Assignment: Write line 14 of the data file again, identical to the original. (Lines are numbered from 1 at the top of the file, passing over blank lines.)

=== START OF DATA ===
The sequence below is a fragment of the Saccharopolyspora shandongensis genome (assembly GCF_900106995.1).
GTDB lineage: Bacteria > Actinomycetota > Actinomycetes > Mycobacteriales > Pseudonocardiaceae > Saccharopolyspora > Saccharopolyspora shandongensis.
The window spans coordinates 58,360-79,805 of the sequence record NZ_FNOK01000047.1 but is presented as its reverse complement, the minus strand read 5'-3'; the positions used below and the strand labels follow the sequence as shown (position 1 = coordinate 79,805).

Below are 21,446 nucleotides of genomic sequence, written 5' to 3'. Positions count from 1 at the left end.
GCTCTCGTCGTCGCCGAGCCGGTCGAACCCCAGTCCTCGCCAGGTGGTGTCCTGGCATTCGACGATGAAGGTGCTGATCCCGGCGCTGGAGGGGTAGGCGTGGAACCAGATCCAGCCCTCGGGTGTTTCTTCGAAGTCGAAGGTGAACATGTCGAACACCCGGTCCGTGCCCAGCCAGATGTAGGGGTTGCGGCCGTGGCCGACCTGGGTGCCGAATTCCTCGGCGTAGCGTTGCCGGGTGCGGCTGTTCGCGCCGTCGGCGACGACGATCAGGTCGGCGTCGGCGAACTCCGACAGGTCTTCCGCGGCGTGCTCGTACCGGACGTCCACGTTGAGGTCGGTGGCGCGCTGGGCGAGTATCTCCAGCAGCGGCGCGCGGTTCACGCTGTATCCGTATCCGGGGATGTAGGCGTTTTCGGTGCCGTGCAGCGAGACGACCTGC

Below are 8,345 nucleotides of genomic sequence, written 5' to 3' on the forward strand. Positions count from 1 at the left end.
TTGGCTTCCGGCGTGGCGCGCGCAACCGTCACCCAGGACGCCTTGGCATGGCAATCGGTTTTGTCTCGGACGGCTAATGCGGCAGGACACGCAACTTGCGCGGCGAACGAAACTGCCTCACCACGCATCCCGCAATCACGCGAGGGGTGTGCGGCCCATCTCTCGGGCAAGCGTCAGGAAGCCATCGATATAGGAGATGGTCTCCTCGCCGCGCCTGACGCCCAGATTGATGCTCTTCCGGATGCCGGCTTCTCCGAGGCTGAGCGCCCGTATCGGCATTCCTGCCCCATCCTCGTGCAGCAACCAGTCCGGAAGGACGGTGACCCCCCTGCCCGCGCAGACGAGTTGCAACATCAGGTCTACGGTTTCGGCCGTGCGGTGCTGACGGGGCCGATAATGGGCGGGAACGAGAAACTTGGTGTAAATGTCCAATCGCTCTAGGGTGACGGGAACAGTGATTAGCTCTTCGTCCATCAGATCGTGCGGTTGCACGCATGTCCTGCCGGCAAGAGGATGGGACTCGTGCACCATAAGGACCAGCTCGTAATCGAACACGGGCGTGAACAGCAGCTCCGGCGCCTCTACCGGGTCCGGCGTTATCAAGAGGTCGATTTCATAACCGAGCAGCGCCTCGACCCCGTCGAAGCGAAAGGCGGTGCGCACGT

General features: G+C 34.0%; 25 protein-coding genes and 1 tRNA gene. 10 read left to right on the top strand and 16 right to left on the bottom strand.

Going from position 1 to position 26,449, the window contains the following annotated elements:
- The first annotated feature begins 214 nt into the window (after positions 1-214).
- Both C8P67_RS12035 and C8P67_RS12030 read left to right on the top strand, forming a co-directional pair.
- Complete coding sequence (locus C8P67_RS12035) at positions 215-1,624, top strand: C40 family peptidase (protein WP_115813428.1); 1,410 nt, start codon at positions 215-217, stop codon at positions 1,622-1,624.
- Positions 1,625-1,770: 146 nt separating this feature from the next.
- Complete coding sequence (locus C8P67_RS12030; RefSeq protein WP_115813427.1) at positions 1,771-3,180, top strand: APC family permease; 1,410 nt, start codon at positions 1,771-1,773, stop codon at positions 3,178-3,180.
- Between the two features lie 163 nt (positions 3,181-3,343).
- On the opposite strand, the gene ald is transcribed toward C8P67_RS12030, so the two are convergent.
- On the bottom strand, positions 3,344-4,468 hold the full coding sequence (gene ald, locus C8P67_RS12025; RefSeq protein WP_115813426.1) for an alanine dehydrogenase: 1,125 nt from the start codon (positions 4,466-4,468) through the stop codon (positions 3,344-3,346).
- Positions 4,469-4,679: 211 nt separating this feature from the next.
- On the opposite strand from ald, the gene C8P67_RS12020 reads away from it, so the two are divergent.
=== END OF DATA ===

- Complete coding sequence (locus C8P67_RS12030; RefSeq protein WP_115813427.1) at positions 1,771-3,180, top strand: APC family permease; 1,410 nt, start codon at positions 1,771-1,773, stop codon at positions 3,178-3,180.